Richard Garth, C.J.
1. I am of opinion that the instrument in question is not a bond within the meaning of the Stamp Act of 1869; and that it requires (so far as I can see) an eight-anna stamp only.
2. The definition of a bond in Section 5 of the Act is precisely what we understand by a bond in England, and it is an obligation of a different character from a covenant to do a particular act, the breach of which must be compensated in damages.
3. Whether a penal clause is attached to such a covenant or not, the remedy for the breach of it is in form and substance a suit for damages; and by Section 74 of the Indian Contract Act, the English rule with regard to liquidated damages is abolished, and the plaintiff in such a suit has no right under any circumstances to claim the penalty itself as such. He can only recover such compensation, not exceeding the amount of the penalty, as the Judge at the trial considers reasonable; but he is entitled to that compensation, whether he proves any actual damages or not.
4. The remedy upon a bond is very different. The plaintiff in the case of a simple money-bond recovers the sum named in the bond, or in the case of a bond conditioned for the performance of covenants, he recovers the actual damage which he can prove that he has sustained. In either case not only is the bond a contract of a different form and nature from a covenant with a penal clause, but the remedy upon it, and the amount recoverable for the breach of it, is also different.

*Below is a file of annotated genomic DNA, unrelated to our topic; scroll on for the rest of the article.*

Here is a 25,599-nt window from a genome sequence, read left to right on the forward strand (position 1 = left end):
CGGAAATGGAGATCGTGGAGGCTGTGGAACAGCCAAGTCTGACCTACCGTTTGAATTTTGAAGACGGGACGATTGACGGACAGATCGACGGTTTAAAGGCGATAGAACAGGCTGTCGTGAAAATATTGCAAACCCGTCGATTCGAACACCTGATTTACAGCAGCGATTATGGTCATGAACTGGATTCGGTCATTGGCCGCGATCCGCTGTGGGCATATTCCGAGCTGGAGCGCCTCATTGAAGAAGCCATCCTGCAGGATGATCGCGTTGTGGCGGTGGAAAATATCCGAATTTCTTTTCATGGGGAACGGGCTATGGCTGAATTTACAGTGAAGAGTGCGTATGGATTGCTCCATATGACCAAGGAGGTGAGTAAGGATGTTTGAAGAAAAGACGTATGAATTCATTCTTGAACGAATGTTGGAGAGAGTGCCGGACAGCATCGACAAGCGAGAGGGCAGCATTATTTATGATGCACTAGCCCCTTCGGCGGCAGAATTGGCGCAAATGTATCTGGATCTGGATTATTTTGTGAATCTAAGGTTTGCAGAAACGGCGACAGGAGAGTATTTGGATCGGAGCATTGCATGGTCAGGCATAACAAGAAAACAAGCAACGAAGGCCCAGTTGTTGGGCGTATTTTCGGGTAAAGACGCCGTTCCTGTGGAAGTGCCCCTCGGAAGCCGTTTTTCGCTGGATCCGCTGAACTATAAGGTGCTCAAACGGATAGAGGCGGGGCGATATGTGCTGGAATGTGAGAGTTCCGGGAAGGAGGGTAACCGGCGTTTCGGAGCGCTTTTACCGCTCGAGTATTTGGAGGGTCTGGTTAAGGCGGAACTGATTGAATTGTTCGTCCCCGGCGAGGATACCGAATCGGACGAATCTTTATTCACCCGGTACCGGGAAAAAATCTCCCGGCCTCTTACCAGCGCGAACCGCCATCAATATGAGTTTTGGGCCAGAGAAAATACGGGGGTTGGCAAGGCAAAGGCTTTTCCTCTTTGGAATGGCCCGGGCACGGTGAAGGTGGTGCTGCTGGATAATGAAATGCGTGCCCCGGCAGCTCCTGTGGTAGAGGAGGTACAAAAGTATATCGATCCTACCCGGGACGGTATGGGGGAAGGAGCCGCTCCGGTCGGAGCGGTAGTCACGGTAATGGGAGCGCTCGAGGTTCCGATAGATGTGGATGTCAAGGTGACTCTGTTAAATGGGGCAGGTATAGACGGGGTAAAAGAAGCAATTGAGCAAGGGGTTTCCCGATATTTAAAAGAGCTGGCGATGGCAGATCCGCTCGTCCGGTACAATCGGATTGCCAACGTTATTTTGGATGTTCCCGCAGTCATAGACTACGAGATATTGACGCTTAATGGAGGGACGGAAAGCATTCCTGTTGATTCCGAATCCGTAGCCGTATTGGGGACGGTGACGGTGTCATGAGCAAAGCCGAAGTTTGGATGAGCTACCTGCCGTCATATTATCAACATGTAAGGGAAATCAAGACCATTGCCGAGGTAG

5. I therefore agree with Mr. Justice Phear's judgment in the case of Robert and Charriol v. Shircore 7 B.L.R. 510; and with all deference to the majority of the High Court of Allahabad, in the Full Bench case of In the matter of a Reference by the Board of Revenue, N.W.P. I.L.R. 2 All., 654, I think that the view taken by the learned Chief Justice in that case was the correct one.
6. If the majority of the Court were right, it would seem to follow that every covenant or agreement containing a penal clause must be a 'bond' within the meaning of the Stamp Act.
7. In that particular case, it is clear that if the Mittra defendants had been guilty of any breach or breaches of their contract, the Collector could not have sued for the Rs. 5,000, but only for such reasonable compensation as the Court thought fit to allow.
8. If the Legislature had intended that the word 'bond' should include a covenant with a penal clause, I presume that they would have said so. As it is, we can only deal with the definition according to its ordinary and legal meaning.
9. I think, therefore, that the case should, go back to the Court of First Instance, with directions, that the plaintiffs are entitled to such compensation for the defendant's breach of contract, not exceeding Rs. 200, as the Munsif may consider reasonable, and that such compensation may be given, although the plaintiffs are unable to prove any actual damage.